This track is an example of simulated data modelled for the ATLAS detector on the Large Hadron Collider (LHC) at CERN. The Higgs boson is produced in the collision of two protons at 14 TeV and quickly decays into four muons, a type of heavy electron that is not absorbed by the detector. The tracks of the muons are shown in yellow.
Physicists are thrilled at today's (July 4) announcement of the discovery of a new elementary particle that is likely the Higgs boson, an elusive particle thought to give all other matter its mass.
"To me it's really an incredible thing that it's happened in my lifetime," Peter Higgs, the leader of the group that first theorized the particle in 1964 and after whom the particle is named, said during a press conference Wednesday (July 4).
Evidence for the new particle was reported today by scientists from the world's largest atom smasher, the Large Hadron Collider in Switzerland. Researchers reported they'd seen a particle weighing roughly 125 times the mass of the proton, with a level of certainty that all but seals the deal it's the Higgs boson. The Higgs represents the last undiscovered particle predicted by the Standard Model, the reigning theory of particle physics.
Physicists involved in two experiments called CMS and ATLAS taking place at the world's largest particle accelerator, the Large Hadron Collider (LHC), reported evidence of the particle at a seminar and press briefing today.
"As a layman I would say 'We have it,' but as a scientist I would have to say 'What do we have?' We have discovered a boson and now we have to discover what kind of boson it is," CERN Director General Rolf Heuer said during the press briefing. [Top 5 Implications of Finding the Higgs Boson]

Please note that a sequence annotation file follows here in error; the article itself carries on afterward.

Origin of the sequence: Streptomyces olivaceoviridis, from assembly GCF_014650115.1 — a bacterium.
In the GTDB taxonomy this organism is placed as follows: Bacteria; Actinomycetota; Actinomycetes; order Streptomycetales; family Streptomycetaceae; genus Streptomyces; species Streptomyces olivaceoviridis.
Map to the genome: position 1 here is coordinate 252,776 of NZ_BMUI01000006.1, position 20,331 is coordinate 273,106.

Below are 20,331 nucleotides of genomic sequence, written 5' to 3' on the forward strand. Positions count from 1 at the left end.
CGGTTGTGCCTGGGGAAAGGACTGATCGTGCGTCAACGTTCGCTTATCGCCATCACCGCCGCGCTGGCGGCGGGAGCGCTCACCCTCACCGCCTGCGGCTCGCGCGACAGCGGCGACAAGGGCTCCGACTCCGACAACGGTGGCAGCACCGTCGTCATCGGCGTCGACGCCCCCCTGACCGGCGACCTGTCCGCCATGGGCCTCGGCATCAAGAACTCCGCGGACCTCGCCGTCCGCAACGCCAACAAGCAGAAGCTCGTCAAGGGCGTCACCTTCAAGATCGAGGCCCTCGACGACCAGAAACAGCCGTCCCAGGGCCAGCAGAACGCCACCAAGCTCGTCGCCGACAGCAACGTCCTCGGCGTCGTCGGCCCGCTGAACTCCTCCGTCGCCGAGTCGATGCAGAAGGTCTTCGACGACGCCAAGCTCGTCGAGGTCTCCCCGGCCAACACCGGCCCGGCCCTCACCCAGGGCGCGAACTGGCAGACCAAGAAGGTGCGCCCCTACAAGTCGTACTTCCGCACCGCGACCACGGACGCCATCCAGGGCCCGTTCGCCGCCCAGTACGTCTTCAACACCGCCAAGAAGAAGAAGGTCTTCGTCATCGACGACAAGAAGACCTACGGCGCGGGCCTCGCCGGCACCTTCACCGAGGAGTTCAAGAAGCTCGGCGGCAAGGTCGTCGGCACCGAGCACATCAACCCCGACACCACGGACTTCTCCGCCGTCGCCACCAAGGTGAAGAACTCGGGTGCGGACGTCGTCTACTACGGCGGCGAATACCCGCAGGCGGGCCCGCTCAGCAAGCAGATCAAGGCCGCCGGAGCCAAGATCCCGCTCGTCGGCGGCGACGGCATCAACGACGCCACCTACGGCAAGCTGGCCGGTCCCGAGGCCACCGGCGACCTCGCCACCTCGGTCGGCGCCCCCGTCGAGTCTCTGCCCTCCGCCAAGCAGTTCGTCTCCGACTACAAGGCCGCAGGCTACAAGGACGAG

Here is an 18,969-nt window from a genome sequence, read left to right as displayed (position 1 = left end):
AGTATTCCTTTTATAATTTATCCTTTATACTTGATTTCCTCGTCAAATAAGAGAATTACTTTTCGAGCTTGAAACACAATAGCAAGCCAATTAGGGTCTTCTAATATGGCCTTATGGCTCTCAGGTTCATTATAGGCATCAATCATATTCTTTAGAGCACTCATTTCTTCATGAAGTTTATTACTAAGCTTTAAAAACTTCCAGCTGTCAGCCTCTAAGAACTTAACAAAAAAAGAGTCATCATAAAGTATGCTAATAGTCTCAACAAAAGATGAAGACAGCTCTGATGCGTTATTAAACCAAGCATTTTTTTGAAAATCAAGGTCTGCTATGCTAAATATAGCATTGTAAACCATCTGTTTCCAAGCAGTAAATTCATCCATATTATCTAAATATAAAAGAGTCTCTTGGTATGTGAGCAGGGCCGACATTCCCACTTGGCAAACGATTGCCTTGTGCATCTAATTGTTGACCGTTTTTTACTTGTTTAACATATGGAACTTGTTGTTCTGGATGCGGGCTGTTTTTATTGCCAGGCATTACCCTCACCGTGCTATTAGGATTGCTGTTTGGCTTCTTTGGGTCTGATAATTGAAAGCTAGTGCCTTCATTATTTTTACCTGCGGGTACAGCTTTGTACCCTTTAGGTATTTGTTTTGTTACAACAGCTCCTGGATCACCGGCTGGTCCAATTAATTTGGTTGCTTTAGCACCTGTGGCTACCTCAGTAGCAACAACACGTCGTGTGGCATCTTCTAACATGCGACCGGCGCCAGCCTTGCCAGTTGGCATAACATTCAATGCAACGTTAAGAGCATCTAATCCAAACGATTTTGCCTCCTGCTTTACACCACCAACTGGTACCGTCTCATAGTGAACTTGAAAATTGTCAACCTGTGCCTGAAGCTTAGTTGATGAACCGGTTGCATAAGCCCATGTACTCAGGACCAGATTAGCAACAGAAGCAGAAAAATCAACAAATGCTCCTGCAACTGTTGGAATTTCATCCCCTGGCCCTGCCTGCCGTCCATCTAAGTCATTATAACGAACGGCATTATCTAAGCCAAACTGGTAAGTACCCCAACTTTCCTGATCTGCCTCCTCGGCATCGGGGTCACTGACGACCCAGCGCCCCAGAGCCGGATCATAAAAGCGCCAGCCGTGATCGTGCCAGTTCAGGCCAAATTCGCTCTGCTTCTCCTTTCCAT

Even so, elation abounded with loud applause after the seminar talks.
"It is a momentous event and I am proud to be living in these historic times. Our 40-year quest for solving a puzzle is almost ending," Brown University professor of physics Meenakshi Narain told LiveScience. "Now we have to find out if this new particle really is the Higgs of the Standard Model or has properties which deviate from standard expectations and if there are other new particles to be discovered."
Narain added in an email, "Our work is just beginning! It is a great leap for human kind and basic science."
"We have been propelled to the future of particle physics towards the understanding of the fundamental properties of our universe in its entirety," Caltech physicist Maria Spiropulu, who was in the audience at the LHC announcement, told LiveScience in an email.
Even Twitter was abuzz with terms such as #Higgs, #ICHEP2012, #CERN, Fabiola Gianotti and Joe Incandela (the names of the two scientists who presented the ATLAS and CMS findings, respectively) trending.
"5 sigma from CMS! Incredible!" tweeted @lirarandall, Harvard University theoretical physicist Lisa Randall, referring to results from two decay modes.
(To be certain they've made a true discovery and weren't just seeing a fluke, physicists need to reach a level of significance of 5 sigma, which means there is only a one in 3.5 million chance the signal isn't real. The ATLAS and CMS results reached sigma levels of 5 and 4.9, respectively.)
"The world might not change but my world (and that of a few others) certainly has," Randall tweeted.
"This is a crucial first step in understanding mass and gravity. We have a long, long way to go. But wow, what a step.
#Higgs," tweeted @BadAstronomer Phil Plait, astronomer and author.
"We find it. WE FIND IT. Now I can cry #Higgs #Discovery," tweeted @marcodelmastro, Marco Delmastro, LHC physicist and ATLAS researcher.